Swizzles Help New Skaters Learn to Move Across the Ice

A Young Ice Skater Attempts Forward Swizzles
Photo by LWA/Dann Tardif / Blend Images / Getty Images

Swizzles make the shape of a fish or football on the ice and are done on two feet and on inside edges. The move helps beginning ice skaters learn how to move and glide forward or backward across the ice and swizzles also help new skaters gain confidence as they use their knees to make their blades glide over the ice.

In roller skating, Swizzles are called "scissors." Some ice skating schools call swizzles "fishes." Some ice skating rinks use the word "sculling" when referring to "swizzles."

Swizzles Help New Figure Skaters Learn to Stroke

All figure skaters should master forward swizzles before beginning to learn and master forward stroking and gliding on one foot.  

How to Do Swizzles

  1. First put your blades together with heels touching in a "V" position.
  2. On inside edges, push outward, then inward to make your toes touch. You should make the shape of a fish on the ice and have now done a forward swizzle or scissors.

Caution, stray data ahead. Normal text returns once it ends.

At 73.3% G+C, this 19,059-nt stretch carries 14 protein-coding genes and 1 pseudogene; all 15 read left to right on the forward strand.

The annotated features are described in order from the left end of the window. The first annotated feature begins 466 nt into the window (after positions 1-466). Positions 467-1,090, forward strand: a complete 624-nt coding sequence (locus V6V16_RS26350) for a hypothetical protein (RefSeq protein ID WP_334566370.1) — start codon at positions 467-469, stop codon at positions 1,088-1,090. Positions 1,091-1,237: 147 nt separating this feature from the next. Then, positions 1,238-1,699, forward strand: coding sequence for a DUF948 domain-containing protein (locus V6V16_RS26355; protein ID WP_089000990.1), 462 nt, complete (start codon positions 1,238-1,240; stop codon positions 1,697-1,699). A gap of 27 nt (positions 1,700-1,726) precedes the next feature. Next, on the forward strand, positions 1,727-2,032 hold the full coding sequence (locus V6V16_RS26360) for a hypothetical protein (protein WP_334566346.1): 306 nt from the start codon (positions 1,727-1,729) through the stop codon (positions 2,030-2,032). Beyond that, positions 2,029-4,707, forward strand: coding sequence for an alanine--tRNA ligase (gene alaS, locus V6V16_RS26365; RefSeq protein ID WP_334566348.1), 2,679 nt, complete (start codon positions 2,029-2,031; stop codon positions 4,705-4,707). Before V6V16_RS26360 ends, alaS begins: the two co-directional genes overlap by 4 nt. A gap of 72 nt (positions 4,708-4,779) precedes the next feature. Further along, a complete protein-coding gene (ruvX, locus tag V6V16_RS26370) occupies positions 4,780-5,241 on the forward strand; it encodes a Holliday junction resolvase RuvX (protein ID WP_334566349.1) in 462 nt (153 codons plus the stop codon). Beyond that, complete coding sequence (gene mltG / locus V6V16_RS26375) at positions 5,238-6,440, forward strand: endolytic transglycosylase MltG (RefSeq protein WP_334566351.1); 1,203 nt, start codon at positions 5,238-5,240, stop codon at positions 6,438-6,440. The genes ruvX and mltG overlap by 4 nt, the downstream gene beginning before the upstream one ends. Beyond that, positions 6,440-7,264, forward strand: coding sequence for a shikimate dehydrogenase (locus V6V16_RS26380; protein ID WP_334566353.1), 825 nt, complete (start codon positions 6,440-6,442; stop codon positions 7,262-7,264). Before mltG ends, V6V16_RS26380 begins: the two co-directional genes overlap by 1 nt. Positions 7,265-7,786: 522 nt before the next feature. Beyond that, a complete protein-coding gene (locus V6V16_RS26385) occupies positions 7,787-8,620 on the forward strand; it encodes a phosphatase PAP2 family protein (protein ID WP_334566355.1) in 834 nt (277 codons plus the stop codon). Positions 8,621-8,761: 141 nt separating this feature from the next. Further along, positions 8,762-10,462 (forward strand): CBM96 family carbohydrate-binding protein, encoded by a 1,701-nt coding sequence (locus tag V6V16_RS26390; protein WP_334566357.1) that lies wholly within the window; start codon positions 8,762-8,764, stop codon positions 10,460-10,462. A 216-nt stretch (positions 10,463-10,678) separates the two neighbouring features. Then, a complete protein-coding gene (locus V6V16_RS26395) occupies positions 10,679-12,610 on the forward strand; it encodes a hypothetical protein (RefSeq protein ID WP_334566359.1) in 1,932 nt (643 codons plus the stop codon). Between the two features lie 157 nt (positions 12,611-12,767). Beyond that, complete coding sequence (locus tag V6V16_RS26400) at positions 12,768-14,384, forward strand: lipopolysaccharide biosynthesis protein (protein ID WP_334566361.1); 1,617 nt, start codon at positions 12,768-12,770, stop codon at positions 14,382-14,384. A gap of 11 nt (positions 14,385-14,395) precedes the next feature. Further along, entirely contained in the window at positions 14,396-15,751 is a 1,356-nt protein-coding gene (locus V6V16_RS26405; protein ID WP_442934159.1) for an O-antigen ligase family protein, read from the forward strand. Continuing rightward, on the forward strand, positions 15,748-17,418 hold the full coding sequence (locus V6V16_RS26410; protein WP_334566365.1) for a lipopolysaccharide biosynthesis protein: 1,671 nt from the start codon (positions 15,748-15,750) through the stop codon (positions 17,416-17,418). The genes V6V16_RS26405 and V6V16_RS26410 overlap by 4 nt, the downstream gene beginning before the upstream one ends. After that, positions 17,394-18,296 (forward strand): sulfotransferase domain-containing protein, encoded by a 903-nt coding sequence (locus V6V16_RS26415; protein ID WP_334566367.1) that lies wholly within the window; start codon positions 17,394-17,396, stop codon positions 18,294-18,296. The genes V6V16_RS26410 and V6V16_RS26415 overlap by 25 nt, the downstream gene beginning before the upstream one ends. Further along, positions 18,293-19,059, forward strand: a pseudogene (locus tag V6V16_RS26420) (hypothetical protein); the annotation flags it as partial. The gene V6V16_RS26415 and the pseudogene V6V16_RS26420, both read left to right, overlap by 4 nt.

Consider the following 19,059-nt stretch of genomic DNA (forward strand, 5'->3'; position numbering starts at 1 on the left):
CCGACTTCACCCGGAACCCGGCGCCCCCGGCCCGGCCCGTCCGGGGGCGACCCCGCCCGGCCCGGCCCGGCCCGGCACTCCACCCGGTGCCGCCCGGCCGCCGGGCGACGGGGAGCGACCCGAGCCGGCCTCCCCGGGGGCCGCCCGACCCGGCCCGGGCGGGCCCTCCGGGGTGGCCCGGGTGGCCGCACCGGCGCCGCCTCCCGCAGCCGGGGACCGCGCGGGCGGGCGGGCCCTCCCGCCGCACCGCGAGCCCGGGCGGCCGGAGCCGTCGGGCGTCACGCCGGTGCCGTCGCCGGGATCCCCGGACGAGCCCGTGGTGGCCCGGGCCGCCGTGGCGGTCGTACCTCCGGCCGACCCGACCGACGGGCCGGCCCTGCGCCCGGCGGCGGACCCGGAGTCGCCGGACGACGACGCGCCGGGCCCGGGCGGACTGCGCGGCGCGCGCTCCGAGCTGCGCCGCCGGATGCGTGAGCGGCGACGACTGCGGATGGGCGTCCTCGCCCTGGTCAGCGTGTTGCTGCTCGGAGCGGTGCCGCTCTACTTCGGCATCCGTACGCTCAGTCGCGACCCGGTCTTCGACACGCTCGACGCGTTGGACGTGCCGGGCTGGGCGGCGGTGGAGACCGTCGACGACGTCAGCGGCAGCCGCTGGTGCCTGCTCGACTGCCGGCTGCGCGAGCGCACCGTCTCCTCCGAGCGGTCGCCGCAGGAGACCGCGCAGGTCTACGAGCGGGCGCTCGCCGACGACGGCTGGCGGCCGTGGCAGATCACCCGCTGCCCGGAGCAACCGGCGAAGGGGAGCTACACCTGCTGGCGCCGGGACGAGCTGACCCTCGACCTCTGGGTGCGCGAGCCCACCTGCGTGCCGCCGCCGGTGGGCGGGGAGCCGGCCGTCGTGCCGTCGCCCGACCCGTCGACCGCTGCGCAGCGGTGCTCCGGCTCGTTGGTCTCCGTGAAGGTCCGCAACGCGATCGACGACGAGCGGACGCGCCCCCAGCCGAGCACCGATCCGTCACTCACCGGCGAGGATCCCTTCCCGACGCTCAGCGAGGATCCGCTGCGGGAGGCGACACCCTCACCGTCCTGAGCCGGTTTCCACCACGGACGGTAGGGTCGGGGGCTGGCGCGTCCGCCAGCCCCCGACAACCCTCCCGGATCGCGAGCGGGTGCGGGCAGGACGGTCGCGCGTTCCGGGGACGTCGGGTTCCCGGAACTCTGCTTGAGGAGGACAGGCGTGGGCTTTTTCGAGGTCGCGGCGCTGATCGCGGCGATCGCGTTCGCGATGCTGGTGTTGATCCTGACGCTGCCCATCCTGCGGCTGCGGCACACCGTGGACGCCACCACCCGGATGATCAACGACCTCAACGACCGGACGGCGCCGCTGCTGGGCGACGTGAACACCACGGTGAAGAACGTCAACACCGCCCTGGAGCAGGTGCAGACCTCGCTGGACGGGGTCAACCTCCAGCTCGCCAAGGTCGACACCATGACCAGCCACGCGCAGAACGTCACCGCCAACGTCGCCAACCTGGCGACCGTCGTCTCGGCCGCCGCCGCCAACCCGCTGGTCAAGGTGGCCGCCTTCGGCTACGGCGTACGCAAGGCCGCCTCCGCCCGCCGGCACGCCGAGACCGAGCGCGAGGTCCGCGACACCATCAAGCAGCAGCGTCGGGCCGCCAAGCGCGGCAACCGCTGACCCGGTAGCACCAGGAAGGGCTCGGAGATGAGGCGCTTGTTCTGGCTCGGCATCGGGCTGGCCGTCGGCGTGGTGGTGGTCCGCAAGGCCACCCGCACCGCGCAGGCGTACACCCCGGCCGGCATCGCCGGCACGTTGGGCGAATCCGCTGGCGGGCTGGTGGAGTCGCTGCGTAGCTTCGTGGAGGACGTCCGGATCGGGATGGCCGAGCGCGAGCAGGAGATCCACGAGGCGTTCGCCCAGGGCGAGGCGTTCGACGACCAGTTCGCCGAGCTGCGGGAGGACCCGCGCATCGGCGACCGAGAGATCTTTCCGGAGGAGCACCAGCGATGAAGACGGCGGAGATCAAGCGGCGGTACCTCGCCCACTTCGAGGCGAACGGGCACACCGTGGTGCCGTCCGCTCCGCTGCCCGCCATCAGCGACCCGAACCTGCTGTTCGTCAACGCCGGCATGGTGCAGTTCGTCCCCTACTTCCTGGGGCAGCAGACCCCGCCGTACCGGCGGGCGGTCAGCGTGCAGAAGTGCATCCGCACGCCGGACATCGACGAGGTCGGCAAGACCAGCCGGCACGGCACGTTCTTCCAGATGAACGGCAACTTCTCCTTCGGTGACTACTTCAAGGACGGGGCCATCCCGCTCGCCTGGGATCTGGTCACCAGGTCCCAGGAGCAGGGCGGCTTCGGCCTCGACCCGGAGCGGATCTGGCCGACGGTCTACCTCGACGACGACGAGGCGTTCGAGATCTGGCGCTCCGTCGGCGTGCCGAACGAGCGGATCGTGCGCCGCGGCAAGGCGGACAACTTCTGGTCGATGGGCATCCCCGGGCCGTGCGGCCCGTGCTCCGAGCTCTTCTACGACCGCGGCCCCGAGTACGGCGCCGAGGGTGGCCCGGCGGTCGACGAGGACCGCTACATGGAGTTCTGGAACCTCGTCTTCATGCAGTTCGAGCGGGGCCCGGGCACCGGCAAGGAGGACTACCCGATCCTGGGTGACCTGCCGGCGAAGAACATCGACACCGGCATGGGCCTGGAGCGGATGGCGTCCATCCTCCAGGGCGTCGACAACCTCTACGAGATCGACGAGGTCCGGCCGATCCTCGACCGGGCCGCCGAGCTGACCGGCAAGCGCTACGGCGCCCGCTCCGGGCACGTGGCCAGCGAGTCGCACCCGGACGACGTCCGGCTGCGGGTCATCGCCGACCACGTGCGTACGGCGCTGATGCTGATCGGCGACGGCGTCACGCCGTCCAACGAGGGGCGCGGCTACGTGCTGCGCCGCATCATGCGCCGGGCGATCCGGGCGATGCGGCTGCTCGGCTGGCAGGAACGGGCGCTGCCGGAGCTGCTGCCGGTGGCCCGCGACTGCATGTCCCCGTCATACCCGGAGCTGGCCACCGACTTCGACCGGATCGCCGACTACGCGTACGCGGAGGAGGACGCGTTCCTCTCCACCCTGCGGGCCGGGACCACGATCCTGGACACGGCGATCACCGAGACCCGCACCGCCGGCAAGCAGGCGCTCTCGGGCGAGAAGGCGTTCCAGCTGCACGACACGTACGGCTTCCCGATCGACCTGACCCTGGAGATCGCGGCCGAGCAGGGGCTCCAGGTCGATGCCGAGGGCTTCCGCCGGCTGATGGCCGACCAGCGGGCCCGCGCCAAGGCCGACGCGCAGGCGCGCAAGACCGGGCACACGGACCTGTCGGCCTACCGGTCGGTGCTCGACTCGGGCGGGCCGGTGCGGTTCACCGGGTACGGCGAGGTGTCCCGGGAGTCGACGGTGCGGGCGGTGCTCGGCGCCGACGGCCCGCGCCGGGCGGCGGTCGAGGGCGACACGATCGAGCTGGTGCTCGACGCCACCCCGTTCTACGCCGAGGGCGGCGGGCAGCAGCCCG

3. Repeat by doing several forward swizzles in a row.
  4. Now try going backward. Reverse the process, starting with your toes together on inside edges, move outward, then inward so your heels touch again.
  5. As you make the move, make sure to bend your knees. 

Swizzle Tip #1: The Rocking Horse Move Helps Skaters Master Swizzles

The rocking horse move is a fun and easy move that helps new ice skaters master swizzles and also helps skaters get used to gliding forward or backward on two feet.

To do the rocking horse, simply do a forward swizzle and then a backward swizzle over and over again. Young children especially enjoy doing the rocking horse ice skating exercise. Adults find the rocking horse move useful as they get used to the feel of skating blades moving over the ice.

Swizzle Tip #2: Swizzles Are Done on Inside Edges

It is common for new ice skaters to struggle with swizzles because some skaters have a difficult time getting their feet to move forward or backward on inside edges.

To make swizzles work, both blades must be pressed to the inside throughout the entire move.

Don't Get Discouraged: Swizzles Take Practice

Some new figure skaters may get discouraged or frustrated when they first learn how to do swizzles. It is very common for new ice skaters to give up when they can't bring their toes or heels completely together at first. When frustration sets in, relax and allow the feet to glide. In time, and with practice, swizzles will become easier to do. Don't give up!